- Author: Isabel Cooper
Read book online «The Nightborn by Isabel Cooper (good english books to read .TXT) 📕». Author - Isabel Cooper
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Books. Change. Lives.
Copyright © 2021 by Isabel Cooper
Cover and internal design © 2021 by Sourcebooks
Cover art by Kris Keller/Lott RepsInternal art by NataliaBarashkova/iStock
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Published by Sourcebooks Casablanca, an imprint of Sourcebooks
P.O. Box 4410, Naperville, Illinois 60567-4410
Excerpt from the Epic Conclusion of the Stormbringer Series
About the Author
To Pedro Wrobel, who once played my inspiration for all good-hearted noblemen in fancy clothes.
Call: What was the First Betrayal?
Response: Gizath, secondborn of the younger gods, slew his sister Letar’s mortal lover by ambush and deceit.
Call: How many times was he a traitor in that action?
Response: Three, for he was false to Veryon in the attack, to Letar in believing himself right to do so, and to the better self he had been before he struck the blow.
Call: What was his fate?
Response: He was cast out beyond creation, where he nurses his hatred for mortals.
Call: Does he still seek to harm us?
—Litany of Letar’s Blades, Part I
No, I must dispute the conclusions of my learned—I will not say biased, though it’s known to all that his mother was from Criwath—colleague. It is true that we in Heliodar, by good fortune and geography, were able to preserve ourselves from the worst of the storms: it is a fact that my countrymen thank the Lord of the Wild and the Golden Lady for each day. Nor would I wish to be thought unsympathetic to the great devastation others faced. Letar has taken many souls into death, and each is mourned. But I will maintain that it is good fortune, nothing more. Thyran, the creator of those storms, may be the foulest blot on our fair city’s history, but nobody can imagine that he bore any love for the land that bore him. I submit this: he had no scruples when it came to killing his bride, her paramour, and ten servants. Why would he be more merciful to his city than to his own house?
—The Honorable Baniki Yansyak, speaking at the
Midsummer Debates, Year 55 after the Storms
She was going to die.
Yathana would have reminded her that everyone was going to die. But Yathana was leagues away, where the spirits that charged the magic of each Sentinel’s sword-spirit went to rest after exhausting themselves channeling the gods’ gifts. That burst of magic had left Branwyn with temporary metal skin and an absence at the back of her mind—which was normal—while facing a horde of malformed, malicious creatures.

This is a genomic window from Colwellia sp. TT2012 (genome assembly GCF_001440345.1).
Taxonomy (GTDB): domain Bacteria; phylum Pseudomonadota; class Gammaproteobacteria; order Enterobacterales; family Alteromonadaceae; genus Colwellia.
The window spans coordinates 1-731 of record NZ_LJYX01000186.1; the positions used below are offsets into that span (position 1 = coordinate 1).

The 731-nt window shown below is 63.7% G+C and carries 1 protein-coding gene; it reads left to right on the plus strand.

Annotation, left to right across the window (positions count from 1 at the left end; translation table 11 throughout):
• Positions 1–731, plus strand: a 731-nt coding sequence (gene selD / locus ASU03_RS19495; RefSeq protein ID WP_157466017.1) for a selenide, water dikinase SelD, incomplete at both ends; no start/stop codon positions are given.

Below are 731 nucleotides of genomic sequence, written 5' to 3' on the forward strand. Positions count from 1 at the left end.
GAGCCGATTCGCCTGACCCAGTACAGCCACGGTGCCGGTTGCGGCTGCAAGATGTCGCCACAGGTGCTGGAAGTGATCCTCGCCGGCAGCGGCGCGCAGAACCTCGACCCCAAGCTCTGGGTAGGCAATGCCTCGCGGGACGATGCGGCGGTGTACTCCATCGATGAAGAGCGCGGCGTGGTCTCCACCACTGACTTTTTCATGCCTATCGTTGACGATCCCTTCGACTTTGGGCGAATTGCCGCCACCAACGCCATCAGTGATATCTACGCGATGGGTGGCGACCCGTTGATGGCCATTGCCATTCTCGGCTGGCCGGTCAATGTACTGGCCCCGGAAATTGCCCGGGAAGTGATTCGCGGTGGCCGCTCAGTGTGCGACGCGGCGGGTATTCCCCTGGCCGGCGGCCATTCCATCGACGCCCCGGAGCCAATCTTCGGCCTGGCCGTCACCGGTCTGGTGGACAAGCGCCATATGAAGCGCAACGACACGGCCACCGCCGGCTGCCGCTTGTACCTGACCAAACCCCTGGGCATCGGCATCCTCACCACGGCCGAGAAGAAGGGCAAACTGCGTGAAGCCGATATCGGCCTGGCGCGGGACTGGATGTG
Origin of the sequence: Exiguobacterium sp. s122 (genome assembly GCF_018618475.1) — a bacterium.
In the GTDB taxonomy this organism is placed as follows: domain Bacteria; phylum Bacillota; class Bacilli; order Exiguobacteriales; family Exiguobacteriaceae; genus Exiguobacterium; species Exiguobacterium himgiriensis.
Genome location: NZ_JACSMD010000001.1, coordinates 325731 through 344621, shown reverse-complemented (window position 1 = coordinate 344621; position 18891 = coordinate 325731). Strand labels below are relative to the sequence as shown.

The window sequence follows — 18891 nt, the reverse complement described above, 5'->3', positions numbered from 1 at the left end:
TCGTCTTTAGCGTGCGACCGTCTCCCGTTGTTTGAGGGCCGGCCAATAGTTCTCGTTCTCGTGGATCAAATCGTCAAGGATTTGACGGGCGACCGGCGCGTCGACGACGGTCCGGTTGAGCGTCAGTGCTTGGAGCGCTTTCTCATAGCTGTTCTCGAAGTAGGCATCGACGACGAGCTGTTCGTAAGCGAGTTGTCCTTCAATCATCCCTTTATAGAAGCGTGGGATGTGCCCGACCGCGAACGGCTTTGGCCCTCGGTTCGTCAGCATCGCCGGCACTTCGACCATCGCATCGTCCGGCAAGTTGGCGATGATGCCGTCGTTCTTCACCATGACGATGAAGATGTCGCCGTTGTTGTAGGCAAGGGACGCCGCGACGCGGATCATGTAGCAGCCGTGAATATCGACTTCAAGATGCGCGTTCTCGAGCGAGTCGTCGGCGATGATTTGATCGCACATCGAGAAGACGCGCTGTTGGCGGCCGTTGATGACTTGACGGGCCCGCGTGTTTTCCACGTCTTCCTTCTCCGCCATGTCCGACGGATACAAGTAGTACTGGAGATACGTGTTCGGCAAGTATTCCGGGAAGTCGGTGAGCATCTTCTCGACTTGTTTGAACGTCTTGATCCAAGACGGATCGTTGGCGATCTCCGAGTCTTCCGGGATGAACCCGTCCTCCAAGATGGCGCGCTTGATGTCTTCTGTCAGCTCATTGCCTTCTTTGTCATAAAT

That had become normal, too, over the last few days.
Now the twistedmen came on, pouring through the shattered gate of Oakford. They swarmed past the colossus of warped bodies that shambled across the yard, a moving charnel construction that held their leader, Thyran.
Branwyn knew the name, a shadow from the past given horrible life. She’d glimpsed the man himself, but her more immediate concern was his army.
Together, they formed a writhing mass of oversized claws and skinless-seeming red flesh. Some looked as though their faces were melting. Others had the beaks of birds, full of teeth and traps for the unwary who viewed them too closely.
She threw herself at them. Talons screeched as they ran along her arms. Black blood hissed in the air. The enemy never became individual bodies, simply one entity with lines of vulnerability: a leg here, a neck there. Branwyn carved a path through the shifting wall of flesh, Yathana slicing away what obstructed her.
Hallis’s voice rose above the shrieking of Thyran’s troops, yelling the signal that Branwyn had been waiting for.
One of the beaked creatures had caught her by the wrist when the word reached her. It yanked her forward, opening its mouth too wide. The shifting gray presence within had entranced more than one of Branwyn’s companions to their death—but now the sigil on her forehead let her mind turn the charm as easily as her metal skin turned claws. She spun into the monster’s grip, let Yathana’s edge take its head from its shoulders, and then, when she’d made a half circle, started running.
She wasn’t alone. A dozen others, soldiers stationed at Oakford and half-trained peasants who’d stayed to face the siege, kept pace, leading Thyran’s troops on. They raced for the middle of the shattered town, where archers hid behind piles of rubble and the ground concealed a dozen sinkholes.
The twistedmen followed. Arrows did take some, and others stumbled, becoming easy marks for the archers’ second volley or simply having to slow down, letting Branwyn and her companions gain a few precious feet of space.